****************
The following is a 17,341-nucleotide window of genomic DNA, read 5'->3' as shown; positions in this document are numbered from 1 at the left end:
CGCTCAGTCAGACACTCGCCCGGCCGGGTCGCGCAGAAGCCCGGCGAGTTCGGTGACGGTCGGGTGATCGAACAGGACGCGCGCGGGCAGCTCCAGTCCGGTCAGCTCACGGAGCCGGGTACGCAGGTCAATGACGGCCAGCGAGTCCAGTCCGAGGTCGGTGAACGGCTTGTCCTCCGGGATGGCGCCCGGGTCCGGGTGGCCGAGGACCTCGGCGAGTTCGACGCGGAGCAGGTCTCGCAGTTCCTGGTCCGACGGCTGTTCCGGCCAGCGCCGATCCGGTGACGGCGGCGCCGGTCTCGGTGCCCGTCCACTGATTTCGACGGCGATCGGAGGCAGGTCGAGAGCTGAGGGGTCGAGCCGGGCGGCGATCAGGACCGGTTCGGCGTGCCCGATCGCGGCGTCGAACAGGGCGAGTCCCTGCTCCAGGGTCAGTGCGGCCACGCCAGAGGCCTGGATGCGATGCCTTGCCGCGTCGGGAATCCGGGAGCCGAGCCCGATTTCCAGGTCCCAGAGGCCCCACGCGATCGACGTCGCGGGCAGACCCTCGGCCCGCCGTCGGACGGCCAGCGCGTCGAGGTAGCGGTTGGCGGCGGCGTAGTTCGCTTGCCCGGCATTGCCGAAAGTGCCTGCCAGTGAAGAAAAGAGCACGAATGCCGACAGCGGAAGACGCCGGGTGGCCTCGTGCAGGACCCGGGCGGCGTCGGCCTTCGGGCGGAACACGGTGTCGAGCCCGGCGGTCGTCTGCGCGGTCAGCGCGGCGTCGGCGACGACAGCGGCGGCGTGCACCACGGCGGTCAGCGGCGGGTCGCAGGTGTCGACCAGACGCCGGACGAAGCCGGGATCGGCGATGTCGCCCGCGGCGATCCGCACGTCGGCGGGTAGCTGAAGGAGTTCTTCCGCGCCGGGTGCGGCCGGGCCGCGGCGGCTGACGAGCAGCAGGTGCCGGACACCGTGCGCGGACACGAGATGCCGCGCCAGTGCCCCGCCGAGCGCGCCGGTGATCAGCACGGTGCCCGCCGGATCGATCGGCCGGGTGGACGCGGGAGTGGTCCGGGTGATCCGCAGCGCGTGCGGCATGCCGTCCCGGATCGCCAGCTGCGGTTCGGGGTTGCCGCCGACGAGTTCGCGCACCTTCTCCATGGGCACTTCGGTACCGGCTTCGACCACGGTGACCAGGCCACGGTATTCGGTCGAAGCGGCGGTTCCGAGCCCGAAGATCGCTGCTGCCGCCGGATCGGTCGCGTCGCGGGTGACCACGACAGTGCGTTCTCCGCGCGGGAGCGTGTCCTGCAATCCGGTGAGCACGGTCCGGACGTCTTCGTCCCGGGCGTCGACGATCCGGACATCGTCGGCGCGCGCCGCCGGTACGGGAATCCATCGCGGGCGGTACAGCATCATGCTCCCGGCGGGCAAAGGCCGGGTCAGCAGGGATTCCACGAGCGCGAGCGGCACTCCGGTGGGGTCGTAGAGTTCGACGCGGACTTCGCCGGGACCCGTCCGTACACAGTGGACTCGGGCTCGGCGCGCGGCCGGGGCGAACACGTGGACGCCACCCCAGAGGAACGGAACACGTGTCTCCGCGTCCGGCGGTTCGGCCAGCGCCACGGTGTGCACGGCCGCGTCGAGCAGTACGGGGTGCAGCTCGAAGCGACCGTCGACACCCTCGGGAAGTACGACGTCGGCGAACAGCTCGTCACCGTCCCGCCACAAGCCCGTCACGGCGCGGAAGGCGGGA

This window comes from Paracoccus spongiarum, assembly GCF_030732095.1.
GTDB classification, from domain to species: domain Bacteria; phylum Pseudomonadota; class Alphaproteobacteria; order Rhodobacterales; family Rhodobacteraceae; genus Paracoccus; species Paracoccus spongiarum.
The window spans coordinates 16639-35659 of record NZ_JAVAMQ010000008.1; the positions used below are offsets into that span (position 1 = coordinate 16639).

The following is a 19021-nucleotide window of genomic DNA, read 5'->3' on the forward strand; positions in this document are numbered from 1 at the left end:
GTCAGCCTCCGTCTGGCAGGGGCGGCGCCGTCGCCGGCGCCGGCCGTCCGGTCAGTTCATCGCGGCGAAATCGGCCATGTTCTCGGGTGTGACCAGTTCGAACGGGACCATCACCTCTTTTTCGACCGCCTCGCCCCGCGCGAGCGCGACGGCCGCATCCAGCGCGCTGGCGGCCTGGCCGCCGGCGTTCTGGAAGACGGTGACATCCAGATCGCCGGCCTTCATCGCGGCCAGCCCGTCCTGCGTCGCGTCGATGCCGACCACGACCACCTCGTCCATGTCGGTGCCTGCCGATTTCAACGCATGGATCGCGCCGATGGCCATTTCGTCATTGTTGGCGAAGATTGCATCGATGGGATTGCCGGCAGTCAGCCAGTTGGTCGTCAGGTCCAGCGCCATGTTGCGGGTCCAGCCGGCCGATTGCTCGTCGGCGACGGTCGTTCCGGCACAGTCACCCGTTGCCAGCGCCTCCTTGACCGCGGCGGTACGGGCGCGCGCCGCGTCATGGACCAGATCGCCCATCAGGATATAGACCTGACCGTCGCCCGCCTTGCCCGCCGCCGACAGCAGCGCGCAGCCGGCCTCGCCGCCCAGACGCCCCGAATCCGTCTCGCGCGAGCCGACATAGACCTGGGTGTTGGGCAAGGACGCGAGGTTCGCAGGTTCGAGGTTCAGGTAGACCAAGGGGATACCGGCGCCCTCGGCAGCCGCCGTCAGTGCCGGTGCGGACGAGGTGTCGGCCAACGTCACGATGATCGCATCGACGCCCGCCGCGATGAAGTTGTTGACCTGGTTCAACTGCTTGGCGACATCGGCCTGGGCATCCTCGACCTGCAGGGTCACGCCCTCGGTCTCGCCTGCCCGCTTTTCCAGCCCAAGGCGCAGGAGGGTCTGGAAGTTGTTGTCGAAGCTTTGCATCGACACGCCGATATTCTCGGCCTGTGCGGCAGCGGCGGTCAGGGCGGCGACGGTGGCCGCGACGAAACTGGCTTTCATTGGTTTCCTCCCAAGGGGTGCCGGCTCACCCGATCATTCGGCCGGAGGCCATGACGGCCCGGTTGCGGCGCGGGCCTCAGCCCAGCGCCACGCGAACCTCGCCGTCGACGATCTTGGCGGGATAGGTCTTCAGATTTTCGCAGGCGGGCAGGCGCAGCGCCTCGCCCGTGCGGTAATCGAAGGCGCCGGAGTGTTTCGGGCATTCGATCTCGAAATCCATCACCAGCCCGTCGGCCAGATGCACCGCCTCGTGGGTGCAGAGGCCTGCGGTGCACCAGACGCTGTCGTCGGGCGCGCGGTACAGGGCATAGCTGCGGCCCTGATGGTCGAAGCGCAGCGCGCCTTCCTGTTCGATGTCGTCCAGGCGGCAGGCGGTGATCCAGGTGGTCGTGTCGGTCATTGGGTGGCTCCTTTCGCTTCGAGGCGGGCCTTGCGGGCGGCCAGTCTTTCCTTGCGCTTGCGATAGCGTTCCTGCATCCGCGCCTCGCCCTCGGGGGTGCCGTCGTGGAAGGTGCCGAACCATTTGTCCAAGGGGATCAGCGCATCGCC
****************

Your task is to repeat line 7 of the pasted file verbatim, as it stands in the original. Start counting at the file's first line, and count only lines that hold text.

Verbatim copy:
GTCAGCCTCCGTCTGGCAGGGGCGGCGCCGTCGCCGGCGCCGGCCGTCCGGTCAGTTCATCGCGGCGAAATCGGCCATGTTCTCGGGTGTGACCAGTTCGAACGGGACCATCACCTCTTTTTCGACCGCCTCGCCCCGCGCGAGCGCGACGGCCGCATCCAGCGCGCTGGCGGCCTGGCCGCCGGCGTTCTGGAAGACGGTGACATCCAGATCGCCGGCCTTCATCGCGGCCAGCCCGTCCTGCGTCGCGTCGATGCCGACCACGACCACCTCGTCCATGTCGGTGCCTGCCGATTTCAACGCATGGATCGCGCCGATGGCCATTTCGTCATTGTTGGCGAAGATTGCATCGATGGGATTGCCGGCAGTCAGCCAGTTGGTCGTCAGGTCCAGCGCCATGTTGCGGGTCCAGCCGGCCGATTGCTCGTCGGCGACGGTCGTTCCGGCACAGTCACCCGTTGCCAGCGCCTCCTTGACCGCGGCGGTACGGGCGCGCGCCGCGTCATGGACCAGATCGCCCATCAGGATATAGACCTGACCGTCGCCCGCCTTGCCCGCCGCCGACAGCAGCGCGCAGCCGGCCTCGCCGCCCAGACGCCCCGAATCCGTCTCGCGCGAGCCGACATAGACCTGGGTGTTGGGCAAGGACGCGAGGTTCGCAGGTTCGAGGTTCAGGTAGACCAAGGGGATACCGGCGCCCTCGGCAGCCGCCGTCAGTGCCGGTGCGGACGAGGTGTCGGCCAACGTCACGATGATCGCATCGACGCCCGCCGCGATGAAGTTGTTGACCTGGTTCAACTGCTTGGCGACATCGGCCTGGGCATCCTCGACCTGCAGGGTCACGCCCTCGGTCTCGCCTGCCCGCTTTTCCAGCCCAAGGCGCAGGAGGGTCTGGAAGTTGTTGTCGAAGCTTTGCATCGACACGCCGATATTCTCGGCCTGTGCGGCAGCGGCGGTCAGGGCGGCGACGGTGGCCGCGACGAAACTGGCTTTCATTGGTTTCCTCCCAAGGGGTGCCGGCTCACCCGATCATTCGGCCGGAGGCCATGACGGCCCGGTTGCGGCGCGGGCCTCAGCCCAGCGCCACGCGAACCTCGCCGTCGACGATCTTGGCGGGATAGGTCTTCAGATTTTCGCAGGCGGGCAGGCGCAGCGCCTCGCCCGTGCGGTAATCGAAGGCGCCGGAGTGTTTCGGGCATTCGATCTCGAAATCCATCACCAGCCCGTCGGCCAGATGCACCGCCTCGTGGGTGCAGAGGCCTGCGGTGCACCAGACGCTGTCGTCGGGCGCGCGGTACAGGGCATAGCTGCGGCCCTGATGGTCGAAGCGCAGCGCGCCTTCCTGTTCGATGTCGTCCAGGCGGCAGGCGGTGATCCAGGTGGTCGTGTCGGTCATTGGGTGGCTCCTTTCGCTTCGAGGCGGGCCTTGCGGGCGGCCAGTCTTTCCTTGCGCTTGCGATAGCGTTCCTGCATCCGCGCCTCGCCCTCGGGGGTGCCGTCGTGGAAGGTGCCGAACCATTTGTCCAAGGGGATCAGCGCATCGCC